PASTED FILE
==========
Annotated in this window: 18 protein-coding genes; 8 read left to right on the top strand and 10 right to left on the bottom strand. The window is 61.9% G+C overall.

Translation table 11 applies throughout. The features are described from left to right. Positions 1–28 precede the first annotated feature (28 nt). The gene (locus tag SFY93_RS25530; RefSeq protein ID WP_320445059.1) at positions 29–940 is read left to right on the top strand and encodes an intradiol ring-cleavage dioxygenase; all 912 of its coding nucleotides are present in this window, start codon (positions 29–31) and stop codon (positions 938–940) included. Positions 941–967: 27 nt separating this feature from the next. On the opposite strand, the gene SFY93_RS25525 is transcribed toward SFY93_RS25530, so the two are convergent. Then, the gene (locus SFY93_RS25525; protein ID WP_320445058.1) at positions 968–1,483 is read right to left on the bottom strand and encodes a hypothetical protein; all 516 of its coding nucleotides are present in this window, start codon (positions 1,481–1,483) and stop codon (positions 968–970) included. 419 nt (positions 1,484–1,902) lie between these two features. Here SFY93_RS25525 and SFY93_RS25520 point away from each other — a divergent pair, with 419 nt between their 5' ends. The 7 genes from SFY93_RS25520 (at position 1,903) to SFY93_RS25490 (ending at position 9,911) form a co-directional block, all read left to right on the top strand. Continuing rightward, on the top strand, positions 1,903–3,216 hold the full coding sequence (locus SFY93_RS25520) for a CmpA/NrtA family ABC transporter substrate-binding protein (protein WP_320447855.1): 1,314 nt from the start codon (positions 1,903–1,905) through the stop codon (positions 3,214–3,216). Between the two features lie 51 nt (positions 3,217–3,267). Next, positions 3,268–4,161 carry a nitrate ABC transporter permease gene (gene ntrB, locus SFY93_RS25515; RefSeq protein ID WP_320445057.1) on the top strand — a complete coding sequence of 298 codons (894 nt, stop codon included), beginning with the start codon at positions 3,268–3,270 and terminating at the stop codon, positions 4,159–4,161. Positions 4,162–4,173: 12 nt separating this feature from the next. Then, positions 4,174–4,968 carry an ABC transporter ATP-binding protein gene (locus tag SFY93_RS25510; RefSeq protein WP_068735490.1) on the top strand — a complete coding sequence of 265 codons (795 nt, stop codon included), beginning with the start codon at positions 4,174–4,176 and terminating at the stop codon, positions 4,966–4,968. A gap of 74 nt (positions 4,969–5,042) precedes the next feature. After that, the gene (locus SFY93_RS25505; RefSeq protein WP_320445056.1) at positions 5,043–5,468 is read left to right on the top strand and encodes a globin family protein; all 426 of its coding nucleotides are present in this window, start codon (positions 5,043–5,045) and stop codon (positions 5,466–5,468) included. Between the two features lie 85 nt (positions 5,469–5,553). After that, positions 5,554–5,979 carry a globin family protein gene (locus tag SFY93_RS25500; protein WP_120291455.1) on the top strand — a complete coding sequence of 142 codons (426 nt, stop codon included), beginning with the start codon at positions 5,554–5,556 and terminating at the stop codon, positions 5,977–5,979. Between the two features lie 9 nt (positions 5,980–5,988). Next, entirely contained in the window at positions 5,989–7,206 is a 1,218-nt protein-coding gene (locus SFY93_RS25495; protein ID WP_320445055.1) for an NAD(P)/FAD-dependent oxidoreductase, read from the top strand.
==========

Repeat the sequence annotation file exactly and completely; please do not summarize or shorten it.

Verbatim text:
Annotated in this window: 18 protein-coding genes; 8 read left to right on the top strand and 10 right to left on the bottom strand. The window is 61.9% G+C overall.

Translation table 11 applies throughout. The features are described from left to right. Positions 1–28 precede the first annotated feature (28 nt). The gene (locus tag SFY93_RS25530; RefSeq protein ID WP_320445059.1) at positions 29–940 is read left to right on the top strand and encodes an intradiol ring-cleavage dioxygenase; all 912 of its coding nucleotides are present in this window, start codon (positions 29–31) and stop codon (positions 938–940) included. Positions 941–967: 27 nt separating this feature from the next. On the opposite strand, the gene SFY93_RS25525 is transcribed toward SFY93_RS25530, so the two are convergent. Then, the gene (locus SFY93_RS25525; protein ID WP_320445058.1) at positions 968–1,483 is read right to left on the bottom strand and encodes a hypothetical protein; all 516 of its coding nucleotides are present in this window, start codon (positions 1,481–1,483) and stop codon (positions 968–970) included. 419 nt (positions 1,484–1,902) lie between these two features. Here SFY93_RS25525 and SFY93_RS25520 point away from each other — a divergent pair, with 419 nt between their 5' ends. The 7 genes from SFY93_RS25520 (at position 1,903) to SFY93_RS25490 (ending at position 9,911) form a co-directional block, all read left to right on the top strand. Continuing rightward, on the top strand, positions 1,903–3,216 hold the full coding sequence (locus SFY93_RS25520) for a CmpA/NrtA family ABC transporter substrate-binding protein (protein WP_320447855.1): 1,314 nt from the start codon (positions 1,903–1,905) through the stop codon (positions 3,214–3,216). Between the two features lie 51 nt (positions 3,217–3,267). Next, positions 3,268–4,161 carry a nitrate ABC transporter permease gene (gene ntrB, locus SFY93_RS25515; RefSeq protein ID WP_320445057.1) on the top strand — a complete coding sequence of 298 codons (894 nt, stop codon included), beginning with the start codon at positions 3,268–3,270 and terminating at the stop codon, positions 4,159–4,161. Positions 4,162–4,173: 12 nt separating this feature from the next. Then, positions 4,174–4,968 carry an ABC transporter ATP-binding protein gene (locus tag SFY93_RS25510; RefSeq protein WP_068735490.1) on the top strand — a complete coding sequence of 265 codons (795 nt, stop codon included), beginning with the start codon at positions 4,174–4,176 and terminating at the stop codon, positions 4,966–4,968. A gap of 74 nt (positions 4,969–5,042) precedes the next feature. After that, the gene (locus SFY93_RS25505; RefSeq protein WP_320445056.1) at positions 5,043–5,468 is read left to right on the top strand and encodes a globin family protein; all 426 of its coding nucleotides are present in this window, start codon (positions 5,043–5,045) and stop codon (positions 5,466–5,468) included. Between the two features lie 85 nt (positions 5,469–5,553). After that, positions 5,554–5,979 carry a globin family protein gene (locus tag SFY93_RS25500; protein WP_120291455.1) on the top strand — a complete coding sequence of 142 codons (426 nt, stop codon included), beginning with the start codon at positions 5,554–5,556 and terminating at the stop codon, positions 5,977–5,979. Between the two features lie 9 nt (positions 5,980–5,988). Next, entirely contained in the window at positions 5,989–7,206 is a 1,218-nt protein-coding gene (locus SFY93_RS25495; protein ID WP_320445055.1) for an NAD(P)/FAD-dependent oxidoreductase, read from the top strand.